Recently I accompanied my good friend, Eva Turkoni, to try out for Canada’s Got Talent, in Vancouver. Ironic, since next month she is coming to Surrey with me, where I’ll be attending the Surrey International Writer’s conference. It appears we are “moral support” buddies. Someone to celebrate with, or a shoulder to cry on if it all goes terribly wrong. The “Canada’s Got Talent” experience was mostly one of waiting. We got there just after 8:00am and proceeded to sit in a long line up (Or “queue” as Eva puts it) filled with the hopeful, and the crazy. We got to hear quite a bit of “talent” as we sat there snarfing our breakfast.
Many contestants were warming up their voices, some were good, some I would compare to the sound of a disturbed child torturing a number of stray cats. We met quite a few interesting people. A “big band” singer, who at first stood in awkward nervousness, fiddling with the cuffs of his pinstripe suite, until he realized we didn’t bite, and opened up, proving to be a nice sort of fellow, a suave magician, who dulled the pain of the long wait with a number of mysterious and baffling card tricks, and a tall, rather loud man who did impressions so astonishingly accurate, that people were ducking down and casting their eyes to the ceiling as he made bird noises.
At last we entered a second room, where Eva had to stand in yet another “queue”, and I joined a triad of nervous mothers waiting for their kids to finish the auditions. About 90% of the people that tried out in Vancouver were singers, so much so, that the news cameras were trolling around looking for any other sort of talent to film. I was asked several times, what my talent was, to which I replied “nothing” or “my talent is supporting the talent”. In truth, my talent would be thoroughly unimpressive on a show like “Canada’s Got Talent”. Nobody wants to see someone stand there and read a story, or, as my sister suggested, just sit on stage and read a book (and she didn’t mean out loud). Of course, I still got a picture with the “Canada’s Got Talent” sign, even if that makes me a bit of a faker.
So many nervous, excited people waiting around in one room! It got me thinking about waiting to see Suzie Townsend at the writer’s conference. I’ve heard you have to stand and wait out in a hallway, or that it’s in a huge room full of people sitting at tables (speed dating style) and that you can barely hear one another. None of that makes me feel any less nervous, but I guess it’s better than what I was secretly picturing in my mind. I had this mental picture of Suzie Townsend, sitting like a literary queen on some huge throne, crushing insignificant little writer’s dreams under her heel, like a winemaker crushes grapes. In my mind she looked something like the ice queen or “white witch” from Narnia, beautiful and terrible, casting down cold judgment on those who trembled before her. Of course, I realize that’s ridiculous. A pitch session is a business meeting, nothing more. It’s me, pitching a novel to her, to see if she would be interested in trying to sell that novel. There will be no throne, and no ice queen. She will not smite me if I stumble over my words. There will be no smiting.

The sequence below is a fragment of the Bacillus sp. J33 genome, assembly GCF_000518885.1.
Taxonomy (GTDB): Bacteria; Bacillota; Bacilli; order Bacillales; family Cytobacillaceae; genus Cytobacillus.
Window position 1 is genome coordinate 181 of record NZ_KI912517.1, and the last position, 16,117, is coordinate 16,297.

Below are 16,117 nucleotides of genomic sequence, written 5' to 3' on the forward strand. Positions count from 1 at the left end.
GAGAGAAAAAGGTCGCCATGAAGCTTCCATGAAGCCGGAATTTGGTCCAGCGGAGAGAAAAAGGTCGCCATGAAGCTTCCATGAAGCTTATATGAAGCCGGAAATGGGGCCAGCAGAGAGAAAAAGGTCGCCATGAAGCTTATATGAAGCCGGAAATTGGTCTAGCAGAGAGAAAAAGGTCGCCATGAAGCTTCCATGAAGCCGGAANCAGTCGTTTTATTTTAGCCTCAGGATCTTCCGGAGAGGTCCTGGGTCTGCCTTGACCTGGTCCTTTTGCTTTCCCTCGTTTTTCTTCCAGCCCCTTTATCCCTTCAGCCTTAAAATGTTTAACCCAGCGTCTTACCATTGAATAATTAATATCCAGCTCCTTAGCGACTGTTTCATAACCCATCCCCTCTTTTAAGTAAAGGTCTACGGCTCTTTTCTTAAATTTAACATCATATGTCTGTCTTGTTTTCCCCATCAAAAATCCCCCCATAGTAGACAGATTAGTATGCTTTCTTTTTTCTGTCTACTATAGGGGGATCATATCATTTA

Right now I’m struggling to format a perfect query letter, since every piece of advice I have come across says not to put all your eggs in one basket, (if you happen to fall on your face and break all the eggs, you have backup). So I’ve been trying to write a perfect query letter to send to other agents as well, before I head out for the conference. So far…it’s frustrating. It’s like saying, “Okay writer, you’ve just finished your 100k novel, good job. Now compress it down into one page, and make it perfect. Go.” Erm…..
I figure I’ll write one, and let my wonderful editor, Angela Cragg, take a look at it to make sure I’m not making a complete idiot of myself before I send it. I hope to write the perfect query letter, one that makes the agent say: “Sweet Jesus’ beard! It’s two in the morning, but I MUST read this book! Email me the entire manuscript without delay!”
In closing, for those that are wondering about my friend’s rise to stardom, Eva will hear back from Canada’s Got Talent in October. So now, it’s a waiting game. There are few things similar in the writing and music industry, but waiting for the payoff is definitely one of them.
"Your pitch disgusts me, sniveling mortal."